Back from Hiatus

January 15th, 2012

by Tom Fischer

The eucomis may be piles of nasty slime, but at least the evergreens distract you.

I’m happy to report that all those unpleasant rumors about my being indefinitely detained over some silly misunderstanding involving hostile governments, endangered plants, and the USDA simply aren’t true. Yes, Overplanters, I know I was away for a very long time; all will be revealed when I publish my memoirs (although I may need to do so under a nom de plume. Really, the stories I could tell!).

Now, where were we? The last time I checked it was March. What? January 2012, you say? I really must have my wristwatch looked at.

So, January, which in this part of the world is rather green and gray and wet. One needs something to lift the spirits, and though it’s a bit early to be ordering plants, it’s an ideal time to peruse the more exciting seed lists and catalogs.  Lately I’ve gone a little berserk over the Alplains catalog–so many interesting choices. (The list of penstemons alone goes on for pages.) This year I want to explore the western North American delphiniums, of which Alplains has an abundance. I’ll report back with the results.

Some of this year's seeds stratifying in the back yard.

I also plan to send an order in to Seedhunt, which has many fascinating nooks and crannies, particularly among California native plants and salvias. (I hear the beckoning cries of Clarkia and Phacelia . . . )

Seed starting, stimulating as it may be, is not the only way to relieve the January gloom. I speak, of course, of that most perfect cocktail, the Manhattan, without which winter would be long, grim slog indeed. Some time ago I stumbled across Ogden Nash’s delightful poem, “A Drink with Something In It,” which celebrates the charms of the Martini, the Old-Fashioned, the Mint Julep, and the Highball. (You can find the complete text here.) But not, unaccountably, the Manhattan. So, in my stumbling and tentative fashion, I have attempted to remedy this lack.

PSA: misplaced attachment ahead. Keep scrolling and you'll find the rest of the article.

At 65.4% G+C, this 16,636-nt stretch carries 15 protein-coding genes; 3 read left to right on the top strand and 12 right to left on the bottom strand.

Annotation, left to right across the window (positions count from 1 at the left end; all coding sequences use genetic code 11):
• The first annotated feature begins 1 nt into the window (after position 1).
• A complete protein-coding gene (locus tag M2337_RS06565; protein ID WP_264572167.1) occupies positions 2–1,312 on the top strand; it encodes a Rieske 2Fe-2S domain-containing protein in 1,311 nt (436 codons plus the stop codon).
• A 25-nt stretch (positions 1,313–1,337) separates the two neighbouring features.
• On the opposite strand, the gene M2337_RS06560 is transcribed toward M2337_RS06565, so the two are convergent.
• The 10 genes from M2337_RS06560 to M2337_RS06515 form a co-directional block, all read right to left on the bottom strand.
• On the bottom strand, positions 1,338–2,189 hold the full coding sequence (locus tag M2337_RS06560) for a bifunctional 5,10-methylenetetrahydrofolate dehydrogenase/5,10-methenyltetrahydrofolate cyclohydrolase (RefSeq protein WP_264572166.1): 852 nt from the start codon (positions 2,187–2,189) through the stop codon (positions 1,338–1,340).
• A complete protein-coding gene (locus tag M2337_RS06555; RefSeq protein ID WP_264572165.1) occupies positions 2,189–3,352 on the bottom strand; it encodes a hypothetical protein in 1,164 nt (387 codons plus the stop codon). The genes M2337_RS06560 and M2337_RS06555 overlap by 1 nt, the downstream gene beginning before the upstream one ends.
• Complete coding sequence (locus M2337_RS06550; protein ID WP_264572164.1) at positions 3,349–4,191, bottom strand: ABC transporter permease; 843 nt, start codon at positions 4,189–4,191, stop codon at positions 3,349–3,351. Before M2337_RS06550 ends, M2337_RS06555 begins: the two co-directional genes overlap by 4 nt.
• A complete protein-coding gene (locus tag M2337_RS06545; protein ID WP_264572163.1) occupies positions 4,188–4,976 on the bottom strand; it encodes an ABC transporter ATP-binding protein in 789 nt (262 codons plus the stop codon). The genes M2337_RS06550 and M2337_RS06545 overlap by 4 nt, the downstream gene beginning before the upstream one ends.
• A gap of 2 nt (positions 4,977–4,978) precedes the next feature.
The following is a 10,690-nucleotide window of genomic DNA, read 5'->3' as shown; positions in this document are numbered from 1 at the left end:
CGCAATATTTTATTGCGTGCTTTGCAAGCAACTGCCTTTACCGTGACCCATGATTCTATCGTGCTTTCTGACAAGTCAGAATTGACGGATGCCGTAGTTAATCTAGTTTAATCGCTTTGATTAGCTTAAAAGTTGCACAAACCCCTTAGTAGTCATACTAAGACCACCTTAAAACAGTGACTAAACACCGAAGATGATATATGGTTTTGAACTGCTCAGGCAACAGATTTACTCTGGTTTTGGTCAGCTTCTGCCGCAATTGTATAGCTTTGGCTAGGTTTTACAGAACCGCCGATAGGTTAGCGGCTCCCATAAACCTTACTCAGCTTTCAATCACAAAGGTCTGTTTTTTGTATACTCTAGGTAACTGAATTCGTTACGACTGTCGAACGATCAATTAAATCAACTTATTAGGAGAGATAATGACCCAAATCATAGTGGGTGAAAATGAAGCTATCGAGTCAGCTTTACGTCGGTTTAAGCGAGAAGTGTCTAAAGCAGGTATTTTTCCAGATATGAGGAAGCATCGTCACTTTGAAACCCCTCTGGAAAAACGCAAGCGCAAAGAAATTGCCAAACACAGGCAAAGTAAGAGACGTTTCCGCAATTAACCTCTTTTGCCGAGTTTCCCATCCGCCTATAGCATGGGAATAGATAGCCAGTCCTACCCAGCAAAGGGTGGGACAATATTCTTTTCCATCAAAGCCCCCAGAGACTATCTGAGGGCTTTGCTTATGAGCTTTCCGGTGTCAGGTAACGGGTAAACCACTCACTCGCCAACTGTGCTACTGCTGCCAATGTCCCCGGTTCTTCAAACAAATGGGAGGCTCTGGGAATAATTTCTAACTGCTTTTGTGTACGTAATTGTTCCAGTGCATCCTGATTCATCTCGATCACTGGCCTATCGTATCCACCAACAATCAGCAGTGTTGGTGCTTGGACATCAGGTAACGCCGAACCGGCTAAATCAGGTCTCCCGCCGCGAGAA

With Apologies to Ogden Nash

There’s something about a Manhattan
That brings you a sense of well-being;
A liquid akin to fine satin,
One sip and your troubles are fleeing.
There’s something about a Manhattan–
And please keep this under your turban–
It’s not just the cherry
That makes you feel merry;
I think that it must be the bourbon.

 

8 Responses

  1. Ah, Hope what would life be, stripped of thy encouraging smiles, that teach us to look behind the dark clouds of to-day, for the golden beams that are to gild the morrow.

  2. Awesome issues here. I am very glad to see your article. Thanks so much and I’m having a look forward to contact you.
    Will you please drop me a e-mail?

  3. Hello, constantly i used to check weblog posts here early in the daylight, since
    i love to find out more and more.

  4. Kebeca says:

    大文兄 何足掛齒 在學校裏與我較傾得埋的都叫我阿二 但我可不懂得煲靚湯 入了 blog 界 精神與思維世界豐富了很多 認識了很多年輕才俊 真是很暢快的事 ‘基佬 綜援人士’ 之譏我也覺得很奇怪 首先他們也是人 更不是壞人 我對他們從無歧視 每一個人去到這些位置都有他的原因 為何不多一點尊重與同情 大文兄就網友的文章作一點意見 為甚麼又被說成他們了 甚至等而下之 實在毋須這樣啊 順帶一個信息給天使阿修羅網友 我也是2.5代 也是中大校友 給你問句好 laulong

  5. Chris says:

    My friend,
    what a lovely ode, even a year later.

  6. Tom you did Mr. Nash proud. When my cherries ripen this July, I look forward to canning the perfect Manhattan-bound cherry. It’s a worthy goal for any orchardist, cook and home-canner worth his weight in pectin. Look forward to reading more of your wonderful missives and discoveries.

  7. kate says:

    Ah, now I see why a Manhattan makes me feel so chirpy! (My turban holds many secrets, this one included.)

  8. allan becker says:

    No need to explain. Just glad to read that you’re back.

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